Police and Mental Health: Exactly who's traumatizing who?

In response to ‘Opinion: For Ian’s sake — change’

by ANONYMOUS

Update: This letter was sent to the Hamilton Spectator on January 15, 2014. Although they did not publish it, they did write two more stories about the fragile mental health of police officers in the three days following. It originally appeared here on the Toronto Media Co-op

In response to the anonymously written piece by 'a concerned cop' (View original article here:http://www.thespec.com/opinion-story/4301925-opinion-for-ian-s-sake-change/) I would like to offer the following points.

The op-ed published by the Hamilton Spectator was just as likely to have been penned by the Hamilton-Wentworth Police public relations department in order to elicit public sympathy for police and increase pro-police sentiments, as it was to be written by a local officer struggling with Post Traumatic Stress Disorder (PTSD). That said, this is only one hypothesis, which I can neither currently support nor refute, and thus I will assume that an actual local officer did in fact submit it.

Myself? I will also remain anonymous, not due to the potential impact on my career, like the reason Concerned Cop cited for anonymity, but for my own actual safety.

Considering the limited explanation surrounding Sergeant Matthews’ death in the media, and consistency in referring to it as a 'death,' rather than a suicide, this single op-ed was able to shape the narrative in a way that it can neither be questioned (due to an anonymous source), or even debated, seeing as it would appear in bad taste to refute the version provided by another officer, who sees Matthews as struggling with PTSD like himself.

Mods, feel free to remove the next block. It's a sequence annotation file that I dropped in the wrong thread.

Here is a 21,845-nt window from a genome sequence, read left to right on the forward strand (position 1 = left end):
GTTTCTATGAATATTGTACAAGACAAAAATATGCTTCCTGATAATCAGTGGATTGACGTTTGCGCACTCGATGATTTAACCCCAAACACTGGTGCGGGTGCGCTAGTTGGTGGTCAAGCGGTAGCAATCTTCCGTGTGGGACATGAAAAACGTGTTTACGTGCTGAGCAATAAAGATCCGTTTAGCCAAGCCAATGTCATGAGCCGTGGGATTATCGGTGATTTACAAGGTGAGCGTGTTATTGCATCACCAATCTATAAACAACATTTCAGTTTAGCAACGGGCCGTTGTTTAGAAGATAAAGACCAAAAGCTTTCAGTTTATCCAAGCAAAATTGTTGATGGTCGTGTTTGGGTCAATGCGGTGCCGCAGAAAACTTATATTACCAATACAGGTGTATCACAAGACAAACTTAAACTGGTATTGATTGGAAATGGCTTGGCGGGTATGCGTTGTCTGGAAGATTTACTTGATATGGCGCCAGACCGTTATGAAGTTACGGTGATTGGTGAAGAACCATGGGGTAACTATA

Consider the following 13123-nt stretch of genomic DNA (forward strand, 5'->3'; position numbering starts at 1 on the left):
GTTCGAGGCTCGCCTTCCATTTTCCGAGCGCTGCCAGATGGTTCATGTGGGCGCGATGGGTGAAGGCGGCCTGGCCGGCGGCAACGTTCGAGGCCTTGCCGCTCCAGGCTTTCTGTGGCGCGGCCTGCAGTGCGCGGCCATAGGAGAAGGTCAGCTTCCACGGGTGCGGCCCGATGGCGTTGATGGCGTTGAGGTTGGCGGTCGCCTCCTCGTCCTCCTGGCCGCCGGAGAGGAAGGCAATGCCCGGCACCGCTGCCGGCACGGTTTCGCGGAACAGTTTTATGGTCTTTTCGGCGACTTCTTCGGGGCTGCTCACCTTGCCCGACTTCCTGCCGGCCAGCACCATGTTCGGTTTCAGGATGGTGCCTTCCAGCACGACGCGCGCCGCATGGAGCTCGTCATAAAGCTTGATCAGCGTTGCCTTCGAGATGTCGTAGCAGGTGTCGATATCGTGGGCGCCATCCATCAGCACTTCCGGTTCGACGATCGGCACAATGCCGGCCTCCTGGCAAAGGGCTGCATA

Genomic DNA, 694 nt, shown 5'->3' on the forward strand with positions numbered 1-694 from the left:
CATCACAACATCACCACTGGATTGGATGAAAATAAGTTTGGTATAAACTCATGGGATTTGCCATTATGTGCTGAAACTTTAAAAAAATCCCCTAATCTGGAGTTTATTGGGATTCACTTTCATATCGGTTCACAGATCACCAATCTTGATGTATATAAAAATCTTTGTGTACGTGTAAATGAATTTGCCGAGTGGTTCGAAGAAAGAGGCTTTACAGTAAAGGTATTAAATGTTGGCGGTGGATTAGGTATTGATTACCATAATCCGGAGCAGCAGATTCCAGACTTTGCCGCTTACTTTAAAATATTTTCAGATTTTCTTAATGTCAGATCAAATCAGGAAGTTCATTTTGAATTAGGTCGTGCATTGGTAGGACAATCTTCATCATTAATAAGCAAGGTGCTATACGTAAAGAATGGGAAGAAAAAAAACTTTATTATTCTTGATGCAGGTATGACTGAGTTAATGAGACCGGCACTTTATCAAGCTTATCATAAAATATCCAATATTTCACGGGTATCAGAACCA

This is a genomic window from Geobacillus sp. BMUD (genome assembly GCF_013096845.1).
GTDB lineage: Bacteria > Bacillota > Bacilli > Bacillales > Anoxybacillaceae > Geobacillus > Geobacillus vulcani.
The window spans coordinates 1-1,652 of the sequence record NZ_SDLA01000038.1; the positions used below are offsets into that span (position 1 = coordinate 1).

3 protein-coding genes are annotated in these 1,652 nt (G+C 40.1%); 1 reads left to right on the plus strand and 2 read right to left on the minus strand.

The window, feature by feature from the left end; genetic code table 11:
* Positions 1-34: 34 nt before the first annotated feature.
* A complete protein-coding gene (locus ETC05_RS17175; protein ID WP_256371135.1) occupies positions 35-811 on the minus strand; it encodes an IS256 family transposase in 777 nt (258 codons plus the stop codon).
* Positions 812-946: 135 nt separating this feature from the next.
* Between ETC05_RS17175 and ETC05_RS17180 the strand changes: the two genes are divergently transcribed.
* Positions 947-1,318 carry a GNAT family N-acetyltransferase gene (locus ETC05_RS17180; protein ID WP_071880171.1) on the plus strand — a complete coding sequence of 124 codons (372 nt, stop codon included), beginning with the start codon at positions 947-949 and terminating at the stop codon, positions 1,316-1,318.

To elicit a sense of patriotism, the article starts with nationalist imagery associated with Matthews’ funeral framing him as a hero. Concerned Cop then goes on to list all those people likely impacted by his death. Clearly the difficulty his friends, family, and those who cared for him now face, cannot be denied. However, it's not reason alone to erect him to the status of hero. Their pain is real and they are of course deserving of emotional support, as we all are in rough times.

‘Concerned Cop’ then plays on this sympathy (who can't relate to grieving a lost loved-one?) and goes on to describe a police force struggling with the traumatic aspects of their work and lack of respect by the community.

There is no doubt that cops see their share of crisis, human suffering, and death, as do paramedics, firefighters, nurses, doctors, crisis workers, mental health workers, and countless other professions. The difference being, of course, the approach with which those other professions take to such crisis. The other professionals listed are there strictly to assist, not to enforce, detain, or incarcerate, wherein police brutality often occurs.

If only we didn’t regularly hear about people with mental health and addictions issues being gunned down, racial profiling, patterns of a cop repeatedly killing members of a specific race, human trafficking officers having sex with the people they are there to assist, and harassment of the homeless and criminalized youth. There is a reason that cops arresting someone with ‘appropriate force’ recently made the headlines. This so often is not the case. How long will we believe, it’s “just a few bad apples?”